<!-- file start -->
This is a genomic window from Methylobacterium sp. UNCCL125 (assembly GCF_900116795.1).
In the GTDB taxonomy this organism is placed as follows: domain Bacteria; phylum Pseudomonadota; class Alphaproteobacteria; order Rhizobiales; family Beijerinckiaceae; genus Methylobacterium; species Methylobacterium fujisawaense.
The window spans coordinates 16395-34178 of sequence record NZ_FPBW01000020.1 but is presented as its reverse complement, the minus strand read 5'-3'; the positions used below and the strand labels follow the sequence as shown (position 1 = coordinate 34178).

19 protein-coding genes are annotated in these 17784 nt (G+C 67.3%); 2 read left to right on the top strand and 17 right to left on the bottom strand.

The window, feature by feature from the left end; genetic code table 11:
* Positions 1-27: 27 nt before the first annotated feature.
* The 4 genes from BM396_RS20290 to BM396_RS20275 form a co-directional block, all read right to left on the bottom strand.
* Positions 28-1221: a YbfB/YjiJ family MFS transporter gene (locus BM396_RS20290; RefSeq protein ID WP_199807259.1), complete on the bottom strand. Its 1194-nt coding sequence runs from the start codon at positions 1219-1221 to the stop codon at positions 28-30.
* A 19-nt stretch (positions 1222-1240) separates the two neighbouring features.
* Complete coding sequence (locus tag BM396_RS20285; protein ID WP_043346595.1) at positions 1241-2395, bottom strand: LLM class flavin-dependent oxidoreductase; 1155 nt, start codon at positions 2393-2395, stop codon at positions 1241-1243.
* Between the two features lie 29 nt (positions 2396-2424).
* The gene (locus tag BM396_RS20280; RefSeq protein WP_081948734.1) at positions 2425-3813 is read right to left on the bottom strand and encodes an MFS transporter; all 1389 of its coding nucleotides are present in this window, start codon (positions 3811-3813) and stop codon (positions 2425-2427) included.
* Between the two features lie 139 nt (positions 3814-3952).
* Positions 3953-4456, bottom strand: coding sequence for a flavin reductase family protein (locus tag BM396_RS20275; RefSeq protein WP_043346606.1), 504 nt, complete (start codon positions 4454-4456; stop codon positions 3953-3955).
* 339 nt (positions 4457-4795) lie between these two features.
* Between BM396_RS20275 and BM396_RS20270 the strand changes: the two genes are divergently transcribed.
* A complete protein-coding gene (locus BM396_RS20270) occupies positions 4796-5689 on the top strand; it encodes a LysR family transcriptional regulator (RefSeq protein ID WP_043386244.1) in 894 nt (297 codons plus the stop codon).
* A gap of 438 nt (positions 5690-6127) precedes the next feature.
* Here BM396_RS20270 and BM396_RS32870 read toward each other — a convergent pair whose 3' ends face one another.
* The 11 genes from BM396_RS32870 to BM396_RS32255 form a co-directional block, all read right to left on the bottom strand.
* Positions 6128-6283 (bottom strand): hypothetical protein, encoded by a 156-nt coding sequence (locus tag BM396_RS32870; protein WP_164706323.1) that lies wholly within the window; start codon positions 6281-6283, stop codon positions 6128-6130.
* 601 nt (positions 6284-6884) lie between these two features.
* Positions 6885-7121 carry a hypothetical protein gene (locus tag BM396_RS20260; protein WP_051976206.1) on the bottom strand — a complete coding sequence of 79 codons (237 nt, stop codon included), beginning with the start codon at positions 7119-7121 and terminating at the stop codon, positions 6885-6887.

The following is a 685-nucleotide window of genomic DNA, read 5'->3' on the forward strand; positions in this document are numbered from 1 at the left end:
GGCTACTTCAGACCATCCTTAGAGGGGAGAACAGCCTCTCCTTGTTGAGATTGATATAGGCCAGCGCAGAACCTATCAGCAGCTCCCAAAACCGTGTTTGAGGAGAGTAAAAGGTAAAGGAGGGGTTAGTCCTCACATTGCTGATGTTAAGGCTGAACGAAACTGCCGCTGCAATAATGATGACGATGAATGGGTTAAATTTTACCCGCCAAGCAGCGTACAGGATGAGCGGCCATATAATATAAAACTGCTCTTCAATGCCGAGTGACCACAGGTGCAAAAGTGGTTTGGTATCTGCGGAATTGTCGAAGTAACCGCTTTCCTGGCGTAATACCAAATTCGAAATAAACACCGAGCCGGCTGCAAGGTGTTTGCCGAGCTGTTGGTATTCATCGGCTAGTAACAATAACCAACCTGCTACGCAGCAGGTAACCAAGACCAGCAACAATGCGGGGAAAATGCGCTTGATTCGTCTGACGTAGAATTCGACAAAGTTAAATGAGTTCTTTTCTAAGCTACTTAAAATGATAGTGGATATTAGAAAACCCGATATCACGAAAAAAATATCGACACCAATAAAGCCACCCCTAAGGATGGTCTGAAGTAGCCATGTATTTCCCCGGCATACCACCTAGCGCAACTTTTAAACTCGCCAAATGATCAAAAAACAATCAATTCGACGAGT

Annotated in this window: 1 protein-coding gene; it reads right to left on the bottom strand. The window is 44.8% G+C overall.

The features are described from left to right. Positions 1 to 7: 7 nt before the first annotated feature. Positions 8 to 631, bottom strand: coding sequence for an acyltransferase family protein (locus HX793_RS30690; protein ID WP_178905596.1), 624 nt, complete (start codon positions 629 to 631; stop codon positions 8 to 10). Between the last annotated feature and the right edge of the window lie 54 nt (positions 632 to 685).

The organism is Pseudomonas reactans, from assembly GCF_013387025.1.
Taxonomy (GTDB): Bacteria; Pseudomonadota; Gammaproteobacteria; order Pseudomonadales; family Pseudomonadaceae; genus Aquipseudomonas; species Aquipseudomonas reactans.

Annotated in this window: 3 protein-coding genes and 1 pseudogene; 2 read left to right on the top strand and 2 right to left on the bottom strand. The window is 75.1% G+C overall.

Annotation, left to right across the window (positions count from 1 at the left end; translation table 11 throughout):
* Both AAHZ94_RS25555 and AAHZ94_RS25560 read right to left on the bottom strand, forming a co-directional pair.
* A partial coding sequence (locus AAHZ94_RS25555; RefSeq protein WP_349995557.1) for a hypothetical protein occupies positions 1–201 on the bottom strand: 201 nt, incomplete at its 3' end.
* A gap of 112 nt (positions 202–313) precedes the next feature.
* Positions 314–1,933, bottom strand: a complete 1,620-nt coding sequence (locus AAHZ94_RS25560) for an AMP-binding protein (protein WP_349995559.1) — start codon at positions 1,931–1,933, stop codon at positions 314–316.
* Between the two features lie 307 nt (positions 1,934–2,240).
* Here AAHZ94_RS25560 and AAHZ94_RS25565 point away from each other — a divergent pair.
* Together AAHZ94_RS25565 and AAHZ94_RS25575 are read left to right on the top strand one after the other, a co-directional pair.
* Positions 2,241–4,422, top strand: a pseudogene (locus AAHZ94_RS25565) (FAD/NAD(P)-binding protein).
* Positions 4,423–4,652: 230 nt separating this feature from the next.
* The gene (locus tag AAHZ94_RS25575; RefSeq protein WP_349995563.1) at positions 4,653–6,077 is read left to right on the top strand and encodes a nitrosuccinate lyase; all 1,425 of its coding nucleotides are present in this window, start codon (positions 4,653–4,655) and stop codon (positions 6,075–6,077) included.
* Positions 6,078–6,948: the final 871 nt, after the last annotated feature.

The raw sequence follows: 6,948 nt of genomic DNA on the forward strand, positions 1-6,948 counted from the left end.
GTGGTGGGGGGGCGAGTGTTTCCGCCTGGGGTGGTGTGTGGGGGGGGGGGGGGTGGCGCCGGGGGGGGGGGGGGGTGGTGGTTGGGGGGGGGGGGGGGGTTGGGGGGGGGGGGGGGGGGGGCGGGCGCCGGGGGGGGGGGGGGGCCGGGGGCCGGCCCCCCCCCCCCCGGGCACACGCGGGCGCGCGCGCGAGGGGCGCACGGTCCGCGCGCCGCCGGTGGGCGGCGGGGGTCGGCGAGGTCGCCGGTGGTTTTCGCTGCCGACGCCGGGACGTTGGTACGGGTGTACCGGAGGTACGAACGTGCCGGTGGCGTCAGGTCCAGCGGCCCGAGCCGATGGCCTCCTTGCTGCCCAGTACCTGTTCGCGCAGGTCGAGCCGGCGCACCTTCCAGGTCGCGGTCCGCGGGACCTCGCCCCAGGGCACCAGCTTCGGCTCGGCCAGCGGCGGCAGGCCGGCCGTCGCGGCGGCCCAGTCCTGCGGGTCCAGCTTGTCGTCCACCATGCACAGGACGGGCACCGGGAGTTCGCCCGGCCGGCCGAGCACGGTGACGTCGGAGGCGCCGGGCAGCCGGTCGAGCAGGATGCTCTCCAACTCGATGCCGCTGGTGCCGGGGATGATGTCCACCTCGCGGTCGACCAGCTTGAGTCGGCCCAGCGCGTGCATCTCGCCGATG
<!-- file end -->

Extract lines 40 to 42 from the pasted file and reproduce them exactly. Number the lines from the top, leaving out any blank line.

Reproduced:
* Positions 4,423–4,652: 230 nt separating this feature from the next.
* The gene (locus tag AAHZ94_RS25575; RefSeq protein WP_349995563.1) at positions 4,653–6,077 is read left to right on the top strand and encodes a nitrosuccinate lyase; all 1,425 of its coding nucleotides are present in this window, start codon (positions 4,653–4,655) and stop codon (positions 6,075–6,077) included.
* Positions 6,078–6,948: the final 871 nt, after the last annotated feature.